Heating of Mash Column

Use of recuperative cycles for closed heating of the brew column.

The principle of operation of the brew column boiler with forced circulation is to supply the bard to the pipe space of the boiler with a specially installed pump and then to the cubic part of the brew column. Sharp steam is fed into the inter-tube space. The mash heated in this way to a temperature higher than the temperature in the cubic part of the BC, falling into the cubic part, immediately boils and provides the distillation process in the brew column. The amount of circulating distillery dreg (multiplicity) is determined in such a way as to ensure maximum heat transfer from the hot steam to the distillery dreg, as well as minimizing deposits on the walls of the pipes of the boiler itself. Figures 1 and 2 show the layout of equipment for heating with a forced circulation boiler.

Fig. 1

Fig. 2

The most effective method is the option of "heating" the brew (distilling) column (BC) with alcohol-containing vapors of the rectification column (RC). The scheme works as follows: alcohol vapors from the RC are fed into the inter-tube space of the recuperative boiler BC. The bard of the cubic part of BK circulation pump first served in the tube space of the recuperative boiler of BC, which is the dephlegmator of RC, and then in the piping of the boiler steam of BC and forth in cubic part of BC for respectively heating the distillery dreg to the required temperature and for cooling (condensation) of alcohol vapors of RC.

The hot steam boiler is installed for force majeure and commissioning modes. Condensate of alcohol vapors (phlegm) is directed to the upper plate of the RC.

A necessary condition for the implementation of this method of heating is the operation of columns under different pressure: brew – under rarefaction, rectification – under excess.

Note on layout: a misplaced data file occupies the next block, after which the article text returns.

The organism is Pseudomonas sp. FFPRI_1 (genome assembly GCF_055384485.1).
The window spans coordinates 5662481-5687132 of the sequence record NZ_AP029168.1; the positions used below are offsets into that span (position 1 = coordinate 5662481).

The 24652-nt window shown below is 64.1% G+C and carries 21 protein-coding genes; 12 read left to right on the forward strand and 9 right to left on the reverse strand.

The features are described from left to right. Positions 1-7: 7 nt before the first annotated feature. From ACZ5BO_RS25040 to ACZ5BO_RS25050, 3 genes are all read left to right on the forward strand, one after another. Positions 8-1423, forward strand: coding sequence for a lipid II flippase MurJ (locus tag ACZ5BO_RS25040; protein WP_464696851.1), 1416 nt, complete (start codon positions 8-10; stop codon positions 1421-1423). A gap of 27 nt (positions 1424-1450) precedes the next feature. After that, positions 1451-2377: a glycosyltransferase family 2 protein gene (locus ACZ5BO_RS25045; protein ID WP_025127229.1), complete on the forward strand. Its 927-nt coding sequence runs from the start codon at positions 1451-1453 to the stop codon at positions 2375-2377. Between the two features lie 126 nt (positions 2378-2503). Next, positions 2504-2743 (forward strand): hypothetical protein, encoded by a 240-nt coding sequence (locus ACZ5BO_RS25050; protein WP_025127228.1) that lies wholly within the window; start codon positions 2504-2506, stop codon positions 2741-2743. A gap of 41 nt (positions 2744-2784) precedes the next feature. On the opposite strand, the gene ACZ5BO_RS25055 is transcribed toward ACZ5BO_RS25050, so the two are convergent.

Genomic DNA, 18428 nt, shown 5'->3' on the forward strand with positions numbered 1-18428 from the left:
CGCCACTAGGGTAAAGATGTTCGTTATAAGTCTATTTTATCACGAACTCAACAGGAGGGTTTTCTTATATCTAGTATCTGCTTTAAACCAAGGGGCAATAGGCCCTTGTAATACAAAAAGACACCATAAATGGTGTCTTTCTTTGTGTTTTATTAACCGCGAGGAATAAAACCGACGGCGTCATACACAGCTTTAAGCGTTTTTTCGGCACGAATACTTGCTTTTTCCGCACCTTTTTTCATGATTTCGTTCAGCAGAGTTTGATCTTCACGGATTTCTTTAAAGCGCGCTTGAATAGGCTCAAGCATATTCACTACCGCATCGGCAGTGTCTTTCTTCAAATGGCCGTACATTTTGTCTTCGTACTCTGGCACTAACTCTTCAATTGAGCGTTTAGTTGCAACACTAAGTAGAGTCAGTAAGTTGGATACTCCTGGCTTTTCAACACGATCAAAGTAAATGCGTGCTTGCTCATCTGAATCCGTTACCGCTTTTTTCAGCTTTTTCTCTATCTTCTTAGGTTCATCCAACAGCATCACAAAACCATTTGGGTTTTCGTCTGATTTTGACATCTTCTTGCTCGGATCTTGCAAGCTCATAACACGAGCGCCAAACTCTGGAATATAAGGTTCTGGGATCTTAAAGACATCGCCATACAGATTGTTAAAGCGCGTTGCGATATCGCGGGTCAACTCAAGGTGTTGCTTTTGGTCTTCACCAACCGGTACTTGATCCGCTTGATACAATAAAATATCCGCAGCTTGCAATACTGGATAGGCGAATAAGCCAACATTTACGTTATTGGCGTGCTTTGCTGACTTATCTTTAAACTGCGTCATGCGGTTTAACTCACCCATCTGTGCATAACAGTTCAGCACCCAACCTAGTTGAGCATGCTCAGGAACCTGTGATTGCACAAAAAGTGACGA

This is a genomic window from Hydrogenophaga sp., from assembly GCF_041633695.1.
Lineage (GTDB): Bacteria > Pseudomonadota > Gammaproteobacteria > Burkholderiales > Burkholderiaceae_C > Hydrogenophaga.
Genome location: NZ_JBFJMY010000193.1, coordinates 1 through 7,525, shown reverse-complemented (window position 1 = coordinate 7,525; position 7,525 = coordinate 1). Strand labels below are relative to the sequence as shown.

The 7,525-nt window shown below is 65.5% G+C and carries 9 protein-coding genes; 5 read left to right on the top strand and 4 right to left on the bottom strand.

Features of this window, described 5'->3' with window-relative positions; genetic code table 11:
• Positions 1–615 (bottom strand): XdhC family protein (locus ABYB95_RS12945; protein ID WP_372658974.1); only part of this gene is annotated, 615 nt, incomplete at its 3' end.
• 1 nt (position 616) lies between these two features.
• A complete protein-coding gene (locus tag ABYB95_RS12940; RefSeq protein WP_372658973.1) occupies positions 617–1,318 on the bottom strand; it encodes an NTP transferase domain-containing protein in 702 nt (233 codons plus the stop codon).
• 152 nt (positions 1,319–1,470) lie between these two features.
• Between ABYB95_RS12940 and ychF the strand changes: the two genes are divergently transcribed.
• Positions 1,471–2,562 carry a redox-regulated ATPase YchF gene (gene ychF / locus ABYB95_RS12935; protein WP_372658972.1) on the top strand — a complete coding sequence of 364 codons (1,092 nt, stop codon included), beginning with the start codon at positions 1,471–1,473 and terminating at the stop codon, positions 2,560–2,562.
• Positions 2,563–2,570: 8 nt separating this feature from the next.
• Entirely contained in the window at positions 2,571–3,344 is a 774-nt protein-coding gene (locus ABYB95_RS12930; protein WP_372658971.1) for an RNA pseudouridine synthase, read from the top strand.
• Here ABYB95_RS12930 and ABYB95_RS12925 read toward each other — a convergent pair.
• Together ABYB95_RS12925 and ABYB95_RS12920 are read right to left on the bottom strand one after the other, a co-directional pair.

Figure 3 shows the layout of the equipment when heating the BC with alcohol vapors of the RC.

Fig. 3

In favor of using recovery is the fact that this method of heating saves energy resources and reduces the consumption per unit of production.

Let's look at an example of energy resources (hot steam) spent by the brew and rectification columns at the 3000 dal plant. (Fig. 4)

Fig. 4

The total consumption of energy resources by two columns is: heat energy in the form of hot steam 46 kg/dal; cold in the form of recycled water 42 kW / dal.

Working with the use of a recuperative scheme (using secondary heat) allows you to save heat energy in the form of hot steam for heating the brew column and part of the energy for cooling the rectification column.

    The total energy consumption of two columns in the recuperative scheme is:
  • heat energy in the form of direct steam 26 kg / dal;
  • cold water in the form of recycled water 26 kW / dal.
    That is, the savings only on the use of recovery on a bundle of Rectification column-Brew column is:
  • heat energy in the form of direct steam 20 kg / dal;
  • cold in the form of recycled water 16 kW / dal.
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